“People believe gas tax is much higher than it is. We’re talking 3 cents on 3.50 / gallon gas. You see three cents of volatility in gas prices per week.”
“It’s just not a powerful vote.”
Mayor & Councilor-At-Large
Joseph M. PettyVotes Received: 8,854 Mayor, 8,451 Councilor-At LargeMayor Joseph M. Petty was elected to his ninth two-year term as Councilor-At-Large and his second term as Mayor of the City of Worcester. He is a graduate of Holy Name Central Catholic High School in Worcester, studied at Nichols College in Dudley, and received a law degree from New England School of Law in Boston.
Votes Received: 8,133 (13.80%)
Councilor Toomey was elected to her fifth term, earning the second most At-Large votes. She has served as Chairperson of the Standing Committee on Public Works, which considers all matters pertaining to streets, water, sewers, sanitation, recycling, snow removal and the construction of public buildings.
Morris A. Bergman
Votes Received: 6,768 (11.49%)
The newly-elected Bergman is a practicing lawyer, a former prosecutor for the Office of the District Attorney-Middle District-Worcester and a past two term member of the City of Worcester Zoning Board of Appeals.
Konstantina B. Lukes
Votes Received: 6,520 (11.07%)
Councilor Lukes served as Mayor of Worcester from 2007-2009, and is serving her twelfth two-year term as a Councilor-At-Large.She also served four two-year terms as a member of the Worcester School Committee.
Rick C. Rushton
Votes Received: 5,720 (9.71%)
Councilor Rushton will return for a fourth term in the city council. He ha served as Chairperson of the Standing Committee on Economic Development, he which considers all matters pertaining to economic development, neighborhood development, housing development, marketing, workforce development, zoning, planning and regulatory services functions of the City and energy.
Michael T. Gaffney
Votes Received: 5,607 (9.52%)
Attorney Michael Gaffney was elected to his first term on the Worcester City Council. He is one of two newcomers to the council
District 1 Councilor
Tony J. Economou
Votes Received: 2,464 (59.64%)Councilor Economou will return to his District 1 seat for a second term. He has served as Chairperson of the Standing Committee on Traffic & Parking,which considers all matters pertaining to traffic and parking ordinances and off street parking facilities.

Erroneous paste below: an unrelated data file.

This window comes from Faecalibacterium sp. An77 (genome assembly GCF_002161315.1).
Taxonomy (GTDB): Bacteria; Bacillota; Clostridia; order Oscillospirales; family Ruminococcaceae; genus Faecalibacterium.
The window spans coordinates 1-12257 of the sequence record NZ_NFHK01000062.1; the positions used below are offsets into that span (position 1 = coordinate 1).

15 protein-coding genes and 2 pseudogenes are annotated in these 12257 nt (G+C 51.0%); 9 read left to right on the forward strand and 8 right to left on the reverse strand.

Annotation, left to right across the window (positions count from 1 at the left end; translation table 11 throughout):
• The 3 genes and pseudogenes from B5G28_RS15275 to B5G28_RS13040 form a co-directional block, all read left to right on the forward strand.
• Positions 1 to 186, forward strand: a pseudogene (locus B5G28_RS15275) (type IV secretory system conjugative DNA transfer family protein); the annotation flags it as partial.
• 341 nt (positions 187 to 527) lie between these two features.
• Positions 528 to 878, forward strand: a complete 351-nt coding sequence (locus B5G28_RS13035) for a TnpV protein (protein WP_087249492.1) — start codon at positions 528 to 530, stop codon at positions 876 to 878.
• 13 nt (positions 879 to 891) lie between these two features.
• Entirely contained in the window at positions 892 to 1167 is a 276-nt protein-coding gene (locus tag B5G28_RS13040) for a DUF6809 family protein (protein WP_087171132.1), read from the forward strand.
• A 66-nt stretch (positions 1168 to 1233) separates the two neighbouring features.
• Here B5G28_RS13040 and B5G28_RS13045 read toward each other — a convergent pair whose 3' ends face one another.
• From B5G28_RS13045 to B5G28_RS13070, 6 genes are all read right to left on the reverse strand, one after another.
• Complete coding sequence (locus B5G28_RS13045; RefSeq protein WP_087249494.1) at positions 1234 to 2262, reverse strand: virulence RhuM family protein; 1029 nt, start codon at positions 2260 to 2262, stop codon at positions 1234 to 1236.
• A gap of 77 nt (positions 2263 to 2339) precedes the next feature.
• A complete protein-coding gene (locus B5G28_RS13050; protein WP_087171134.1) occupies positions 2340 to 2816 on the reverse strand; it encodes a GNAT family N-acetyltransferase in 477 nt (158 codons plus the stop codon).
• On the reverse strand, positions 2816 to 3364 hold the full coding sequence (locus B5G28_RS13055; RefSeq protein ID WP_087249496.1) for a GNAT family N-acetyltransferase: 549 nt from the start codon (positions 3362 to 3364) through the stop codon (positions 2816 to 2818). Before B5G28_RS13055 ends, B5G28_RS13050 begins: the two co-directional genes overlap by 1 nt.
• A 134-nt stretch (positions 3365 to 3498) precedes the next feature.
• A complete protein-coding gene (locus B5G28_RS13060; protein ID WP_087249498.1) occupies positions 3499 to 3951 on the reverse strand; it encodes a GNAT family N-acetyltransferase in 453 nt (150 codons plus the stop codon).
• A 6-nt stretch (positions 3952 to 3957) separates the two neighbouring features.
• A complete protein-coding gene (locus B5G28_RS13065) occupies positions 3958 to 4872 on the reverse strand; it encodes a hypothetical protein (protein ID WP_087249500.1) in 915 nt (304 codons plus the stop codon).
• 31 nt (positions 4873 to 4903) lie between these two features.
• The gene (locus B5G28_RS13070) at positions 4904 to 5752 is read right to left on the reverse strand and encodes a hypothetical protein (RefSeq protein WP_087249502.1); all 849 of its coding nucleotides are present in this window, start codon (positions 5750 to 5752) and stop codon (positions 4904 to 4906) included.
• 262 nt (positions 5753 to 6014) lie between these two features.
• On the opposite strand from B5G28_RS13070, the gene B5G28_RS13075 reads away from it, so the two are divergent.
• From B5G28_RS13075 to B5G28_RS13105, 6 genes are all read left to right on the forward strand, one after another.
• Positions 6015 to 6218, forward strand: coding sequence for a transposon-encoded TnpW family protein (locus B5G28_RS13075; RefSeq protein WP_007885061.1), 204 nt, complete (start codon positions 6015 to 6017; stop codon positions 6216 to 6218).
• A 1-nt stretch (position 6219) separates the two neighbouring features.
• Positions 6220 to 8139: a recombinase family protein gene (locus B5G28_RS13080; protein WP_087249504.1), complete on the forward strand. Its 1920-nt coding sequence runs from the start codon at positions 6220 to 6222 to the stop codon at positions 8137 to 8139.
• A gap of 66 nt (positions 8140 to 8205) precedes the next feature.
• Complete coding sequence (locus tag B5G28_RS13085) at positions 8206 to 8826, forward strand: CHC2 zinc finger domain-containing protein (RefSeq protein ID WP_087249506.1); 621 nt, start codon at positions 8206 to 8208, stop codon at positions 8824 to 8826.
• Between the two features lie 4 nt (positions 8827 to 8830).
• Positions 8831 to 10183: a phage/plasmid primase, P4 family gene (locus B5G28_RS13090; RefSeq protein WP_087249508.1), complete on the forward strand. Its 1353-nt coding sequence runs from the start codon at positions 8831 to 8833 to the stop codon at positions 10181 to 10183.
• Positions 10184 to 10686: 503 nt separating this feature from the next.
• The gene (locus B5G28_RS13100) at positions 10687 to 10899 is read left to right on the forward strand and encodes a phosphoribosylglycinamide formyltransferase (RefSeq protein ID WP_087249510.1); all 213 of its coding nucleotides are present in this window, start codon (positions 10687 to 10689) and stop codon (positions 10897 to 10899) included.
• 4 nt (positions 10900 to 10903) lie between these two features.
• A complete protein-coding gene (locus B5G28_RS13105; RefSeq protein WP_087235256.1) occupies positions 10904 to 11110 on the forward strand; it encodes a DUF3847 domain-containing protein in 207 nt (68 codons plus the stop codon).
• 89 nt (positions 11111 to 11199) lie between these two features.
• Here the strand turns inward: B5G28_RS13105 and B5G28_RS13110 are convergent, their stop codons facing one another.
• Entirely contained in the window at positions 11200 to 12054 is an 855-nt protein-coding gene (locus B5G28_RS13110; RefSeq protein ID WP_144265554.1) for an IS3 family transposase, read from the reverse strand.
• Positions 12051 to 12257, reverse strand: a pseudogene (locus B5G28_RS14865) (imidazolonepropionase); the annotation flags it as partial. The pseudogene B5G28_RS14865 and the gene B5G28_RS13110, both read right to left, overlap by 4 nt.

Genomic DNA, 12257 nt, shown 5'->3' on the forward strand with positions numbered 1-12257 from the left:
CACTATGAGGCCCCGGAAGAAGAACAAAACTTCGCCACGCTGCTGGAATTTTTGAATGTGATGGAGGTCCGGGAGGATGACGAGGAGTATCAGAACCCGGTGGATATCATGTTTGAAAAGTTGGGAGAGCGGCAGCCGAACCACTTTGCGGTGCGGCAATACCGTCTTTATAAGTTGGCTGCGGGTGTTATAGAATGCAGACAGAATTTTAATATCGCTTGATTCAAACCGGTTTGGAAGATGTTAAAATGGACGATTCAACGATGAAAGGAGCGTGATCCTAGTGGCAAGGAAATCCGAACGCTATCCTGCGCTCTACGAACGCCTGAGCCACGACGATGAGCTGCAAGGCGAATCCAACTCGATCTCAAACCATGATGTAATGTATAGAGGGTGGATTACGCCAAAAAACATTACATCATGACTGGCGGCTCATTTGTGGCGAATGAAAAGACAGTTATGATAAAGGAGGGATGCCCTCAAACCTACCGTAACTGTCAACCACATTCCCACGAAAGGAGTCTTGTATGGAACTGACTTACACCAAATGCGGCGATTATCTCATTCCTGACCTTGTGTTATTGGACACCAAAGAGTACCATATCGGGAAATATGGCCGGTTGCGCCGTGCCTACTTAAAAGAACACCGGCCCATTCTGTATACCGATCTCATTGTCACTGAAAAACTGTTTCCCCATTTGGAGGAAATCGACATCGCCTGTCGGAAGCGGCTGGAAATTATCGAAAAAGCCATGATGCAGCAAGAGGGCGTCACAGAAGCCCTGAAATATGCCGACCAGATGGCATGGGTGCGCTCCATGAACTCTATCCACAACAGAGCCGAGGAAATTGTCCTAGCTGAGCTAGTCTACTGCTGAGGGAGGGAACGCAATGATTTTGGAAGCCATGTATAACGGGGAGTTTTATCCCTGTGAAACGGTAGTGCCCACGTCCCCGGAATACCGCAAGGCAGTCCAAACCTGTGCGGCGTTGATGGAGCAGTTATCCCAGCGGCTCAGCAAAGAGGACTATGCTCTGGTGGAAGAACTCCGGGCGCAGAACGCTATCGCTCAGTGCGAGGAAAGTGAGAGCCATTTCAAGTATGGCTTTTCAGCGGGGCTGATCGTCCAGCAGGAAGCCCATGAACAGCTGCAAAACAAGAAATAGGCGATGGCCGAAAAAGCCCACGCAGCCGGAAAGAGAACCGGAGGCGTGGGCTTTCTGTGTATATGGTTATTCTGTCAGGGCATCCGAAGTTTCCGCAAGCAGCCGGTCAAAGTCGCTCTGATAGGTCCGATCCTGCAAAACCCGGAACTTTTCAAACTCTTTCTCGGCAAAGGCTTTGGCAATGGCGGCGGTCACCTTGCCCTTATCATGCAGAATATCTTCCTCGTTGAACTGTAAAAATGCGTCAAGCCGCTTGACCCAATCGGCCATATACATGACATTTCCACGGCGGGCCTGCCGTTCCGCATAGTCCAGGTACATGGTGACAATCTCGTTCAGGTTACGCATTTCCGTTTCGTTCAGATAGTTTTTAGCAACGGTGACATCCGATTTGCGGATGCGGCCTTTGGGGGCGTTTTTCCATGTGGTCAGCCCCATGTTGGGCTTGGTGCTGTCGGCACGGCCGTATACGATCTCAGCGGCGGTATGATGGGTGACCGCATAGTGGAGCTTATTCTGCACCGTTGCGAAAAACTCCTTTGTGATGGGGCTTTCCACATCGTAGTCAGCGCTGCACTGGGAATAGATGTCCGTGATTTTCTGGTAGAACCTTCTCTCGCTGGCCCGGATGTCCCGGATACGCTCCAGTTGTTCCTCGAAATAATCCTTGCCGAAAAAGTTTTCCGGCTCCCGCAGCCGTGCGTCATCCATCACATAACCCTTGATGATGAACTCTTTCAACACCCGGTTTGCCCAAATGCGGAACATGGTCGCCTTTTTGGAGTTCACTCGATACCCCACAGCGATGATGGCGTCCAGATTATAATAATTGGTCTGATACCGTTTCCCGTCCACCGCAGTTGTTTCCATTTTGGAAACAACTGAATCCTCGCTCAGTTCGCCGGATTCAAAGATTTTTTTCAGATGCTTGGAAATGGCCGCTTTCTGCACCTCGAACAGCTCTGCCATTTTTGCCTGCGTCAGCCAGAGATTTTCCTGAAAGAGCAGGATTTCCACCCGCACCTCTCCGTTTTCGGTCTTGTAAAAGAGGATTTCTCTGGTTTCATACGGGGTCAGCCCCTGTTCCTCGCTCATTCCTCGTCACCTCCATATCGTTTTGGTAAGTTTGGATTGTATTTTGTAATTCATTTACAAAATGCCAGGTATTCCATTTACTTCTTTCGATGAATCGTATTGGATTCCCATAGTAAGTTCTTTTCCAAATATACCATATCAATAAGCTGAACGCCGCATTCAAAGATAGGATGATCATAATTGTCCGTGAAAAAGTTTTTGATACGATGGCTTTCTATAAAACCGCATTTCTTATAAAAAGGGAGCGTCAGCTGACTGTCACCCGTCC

District 2 Councilor
Philip P. Palmeiri
Votes Received: 1,119 (55.84%)
Councilor Palmeiri will return to his District 2 seat for a seventh term. He has served as Chairperson of the Standing Committee on Public Service & Transportation,which considers all matters pertaining to cable television and telecommunications, public transportation, street lighting, taxis and liveries.
District 3 Councilor
George J. Russell
Votes Received: 1,454 (100.00%)
Councilor Russell ran uncontested, allowing him to retain his District 3 seat for a second term. He has served as Chairperson of the Standing Committe on Rules & Legislative Affairs, which initiates and reviews proposals for amendments to the rules of the City Council and any other matters affecting or determining the conduct of the City Council meetings.
District 4 Councilor
Votes Received: 1,100 (100.00%)
Councilor Rivera ran uncontested, and will be serving her second term as District 4 Councilor. She has served as Chairperson of the Standing Committee on Youth, Parks & Recreation, which considers all matters involving youth, parks, playgrounds, recreation activities and Hope Cemetery.
District 5 Councilor
Votes Received: 2,289 (54.08%)
Gary Rosen returns to the City Council after defeating incumbent William Eddy. Rosen had previously served five terms on the School Committee and three terms in the City Council.
Gaming Proposals on the Ballot
Municipal ballot initiatitives in other regions of the state may have implications local to Central Massachusetts. Voters weighed in on proposals for casions in East Boston and Palmer on Tuesday.
Voters in the Western Massachusetts community of Palmer narrowly rejecting a bid by Mohegan Sun to build a resort casino in town.
East Boston and Revere
Even though voters in Revere approved the construction of a casino at Suffolk Downs, East Boston voted against the proposal. Support from both communities was needed before the venue could formally apply for a license with the Massachusetts Gaming Commission.